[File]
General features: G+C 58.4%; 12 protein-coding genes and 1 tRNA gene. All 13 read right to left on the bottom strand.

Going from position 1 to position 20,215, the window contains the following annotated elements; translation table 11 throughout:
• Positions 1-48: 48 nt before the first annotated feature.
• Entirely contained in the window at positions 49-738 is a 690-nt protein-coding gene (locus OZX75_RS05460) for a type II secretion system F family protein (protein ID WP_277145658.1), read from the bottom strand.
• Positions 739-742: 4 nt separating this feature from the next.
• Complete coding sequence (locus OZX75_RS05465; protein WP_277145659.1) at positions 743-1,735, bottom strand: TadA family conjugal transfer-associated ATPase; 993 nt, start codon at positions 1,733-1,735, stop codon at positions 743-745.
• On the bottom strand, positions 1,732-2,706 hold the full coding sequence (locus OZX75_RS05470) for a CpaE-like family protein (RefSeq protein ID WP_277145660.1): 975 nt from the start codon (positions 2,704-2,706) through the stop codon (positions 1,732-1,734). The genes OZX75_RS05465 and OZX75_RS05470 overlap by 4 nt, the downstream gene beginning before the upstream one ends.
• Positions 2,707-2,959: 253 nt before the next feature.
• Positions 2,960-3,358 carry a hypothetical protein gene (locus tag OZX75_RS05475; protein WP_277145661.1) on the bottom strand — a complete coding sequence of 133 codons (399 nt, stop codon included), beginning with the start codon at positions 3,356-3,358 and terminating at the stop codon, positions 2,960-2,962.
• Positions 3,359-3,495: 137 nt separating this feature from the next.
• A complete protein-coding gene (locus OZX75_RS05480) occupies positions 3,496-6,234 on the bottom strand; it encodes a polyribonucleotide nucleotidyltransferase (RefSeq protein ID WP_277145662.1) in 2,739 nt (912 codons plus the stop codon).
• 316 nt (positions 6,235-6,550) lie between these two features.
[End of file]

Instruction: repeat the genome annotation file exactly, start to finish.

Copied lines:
General features: G+C 58.4%; 12 protein-coding genes and 1 tRNA gene. All 13 read right to left on the bottom strand.

Going from position 1 to position 20,215, the window contains the following annotated elements; translation table 11 throughout:
• Positions 1-48: 48 nt before the first annotated feature.
• Entirely contained in the window at positions 49-738 is a 690-nt protein-coding gene (locus OZX75_RS05460) for a type II secretion system F family protein (protein ID WP_277145658.1), read from the bottom strand.
• Positions 739-742: 4 nt separating this feature from the next.
• Complete coding sequence (locus OZX75_RS05465; protein WP_277145659.1) at positions 743-1,735, bottom strand: TadA family conjugal transfer-associated ATPase; 993 nt, start codon at positions 1,733-1,735, stop codon at positions 743-745.
• On the bottom strand, positions 1,732-2,706 hold the full coding sequence (locus OZX75_RS05470) for a CpaE-like family protein (RefSeq protein ID WP_277145660.1): 975 nt from the start codon (positions 2,704-2,706) through the stop codon (positions 1,732-1,734). The genes OZX75_RS05465 and OZX75_RS05470 overlap by 4 nt, the downstream gene beginning before the upstream one ends.
• Positions 2,707-2,959: 253 nt before the next feature.
• Positions 2,960-3,358 carry a hypothetical protein gene (locus tag OZX75_RS05475; protein WP_277145661.1) on the bottom strand — a complete coding sequence of 133 codons (399 nt, stop codon included), beginning with the start codon at positions 3,356-3,358 and terminating at the stop codon, positions 2,960-2,962.
• Positions 3,359-3,495: 137 nt separating this feature from the next.
• A complete protein-coding gene (locus OZX75_RS05480) occupies positions 3,496-6,234 on the bottom strand; it encodes a polyribonucleotide nucleotidyltransferase (RefSeq protein ID WP_277145662.1) in 2,739 nt (912 codons plus the stop codon).
• 316 nt (positions 6,235-6,550) lie between these two features.